The peacekeepers were monitoring the border security zone set up in 2000 at the end of a brutal two-year war which killed tens of thousands of people.
They have left after the Eritrean government cut off their fuel supplies.
Last week, the UN warned the two sides could return to war, as troops were being amassed in the security zone.
« Clearly the signs point towards a resumption of the conflict, » UN spokesman Yves Sorokobi told the BBC last week.
The BBC’s Elizabeth Blunt in Ethiopia says although the move is being described as temporary, it looks unlikely Unmee troops will be going back.
Our correspondent says that diplomats in Addis Ababa say privately they cannot imagine a return for Unmee and that this is the beginning of the end of the peace force.
Eritrea is angered at its neighbour’s failure to hand over Badme, the disputed town which sparked the conflict, which a Boundary Commission set up after the war, awarded to Eritrea.
Dec 2000: Peace agreement
Apr 2002: Border ruling
Mar 2003: Ethiopian complaint over Badme rejected
Oct 2005: Eritrea restricts peacekeepers’ activities
Nov 2005: UN sanctions threat if no compliance with 2000 deal
Dec 2007: Deadline to demarcate the border expires without agreement
Dec 2007: Eritrea cuts fuel supplies to the UN
Feb 2008: UN warns of a return to war as it withdraws from Eritrea
Eritrea accepted international surveillance of a large swathe of its territory as part of the peace agreement that followed the war with Ethiopia.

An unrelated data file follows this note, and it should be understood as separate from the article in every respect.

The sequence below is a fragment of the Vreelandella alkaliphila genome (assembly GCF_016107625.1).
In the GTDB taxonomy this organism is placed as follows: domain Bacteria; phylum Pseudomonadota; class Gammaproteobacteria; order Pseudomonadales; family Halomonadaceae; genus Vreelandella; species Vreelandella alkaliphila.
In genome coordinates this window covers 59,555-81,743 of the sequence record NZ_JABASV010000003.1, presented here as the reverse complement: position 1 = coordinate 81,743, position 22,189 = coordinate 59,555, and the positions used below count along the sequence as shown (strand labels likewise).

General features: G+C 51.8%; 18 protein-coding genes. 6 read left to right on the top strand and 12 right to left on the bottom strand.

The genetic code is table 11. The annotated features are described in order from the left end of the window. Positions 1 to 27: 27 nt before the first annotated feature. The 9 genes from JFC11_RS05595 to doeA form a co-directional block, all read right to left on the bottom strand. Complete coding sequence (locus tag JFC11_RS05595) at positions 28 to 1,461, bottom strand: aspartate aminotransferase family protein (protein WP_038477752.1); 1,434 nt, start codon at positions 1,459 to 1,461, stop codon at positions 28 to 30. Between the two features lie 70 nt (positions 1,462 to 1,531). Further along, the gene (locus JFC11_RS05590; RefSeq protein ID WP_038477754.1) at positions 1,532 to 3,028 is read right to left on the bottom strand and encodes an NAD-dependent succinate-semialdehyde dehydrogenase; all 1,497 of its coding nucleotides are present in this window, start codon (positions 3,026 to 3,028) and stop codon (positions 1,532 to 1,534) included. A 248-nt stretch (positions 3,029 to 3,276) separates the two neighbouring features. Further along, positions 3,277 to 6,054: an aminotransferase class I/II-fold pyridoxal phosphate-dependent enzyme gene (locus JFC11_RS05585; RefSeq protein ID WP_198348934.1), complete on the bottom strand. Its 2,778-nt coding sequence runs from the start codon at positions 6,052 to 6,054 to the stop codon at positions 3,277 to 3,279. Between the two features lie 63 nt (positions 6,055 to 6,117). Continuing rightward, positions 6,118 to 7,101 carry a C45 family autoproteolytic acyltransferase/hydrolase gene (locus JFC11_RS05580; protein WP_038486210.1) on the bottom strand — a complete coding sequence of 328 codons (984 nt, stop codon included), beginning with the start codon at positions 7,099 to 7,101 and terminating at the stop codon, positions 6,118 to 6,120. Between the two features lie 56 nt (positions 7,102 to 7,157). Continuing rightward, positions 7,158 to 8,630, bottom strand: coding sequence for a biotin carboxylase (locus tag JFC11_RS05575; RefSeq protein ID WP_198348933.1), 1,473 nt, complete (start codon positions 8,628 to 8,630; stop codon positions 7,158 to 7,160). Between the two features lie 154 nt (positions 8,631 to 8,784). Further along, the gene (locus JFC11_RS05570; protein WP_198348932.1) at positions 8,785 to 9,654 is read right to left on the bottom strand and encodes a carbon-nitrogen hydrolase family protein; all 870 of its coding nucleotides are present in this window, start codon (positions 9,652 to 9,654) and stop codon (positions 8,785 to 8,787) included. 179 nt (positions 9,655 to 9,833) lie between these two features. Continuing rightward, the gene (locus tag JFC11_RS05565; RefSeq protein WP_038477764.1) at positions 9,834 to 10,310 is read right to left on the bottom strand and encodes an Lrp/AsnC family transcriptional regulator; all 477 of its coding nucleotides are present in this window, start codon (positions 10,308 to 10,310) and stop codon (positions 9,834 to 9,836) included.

But with the Boundary Commission decision in its favour, Eritrea wants the international community to put pressure on Ethiopia to withdraw from Badme.
Having lost patience with the UN, it has managed to force out the 1,400 troops and 200 military observers by cutting off fuel supplies.
The government in Addis Ababa warned the UN against allowing itself to be humiliated by one party to the agreement, but has said it will co-operate in allowing the withdrawing troops to relocate to northern Ethiopia.
Our correspondent says the main practical issue now is whether the UN force will be allowed to bring all its vehicles and equipment out with it.
In a briefing to diplomats, many of whose countries have contributed to the mission, Unmee said it was determined not to leave anything of military value behind.
But the spokesman for UN Secretary-General Ban Ki-moon said that although some convoys had been allowed to cross into Ethiopia, others had been turned back by the Eritrean authorities.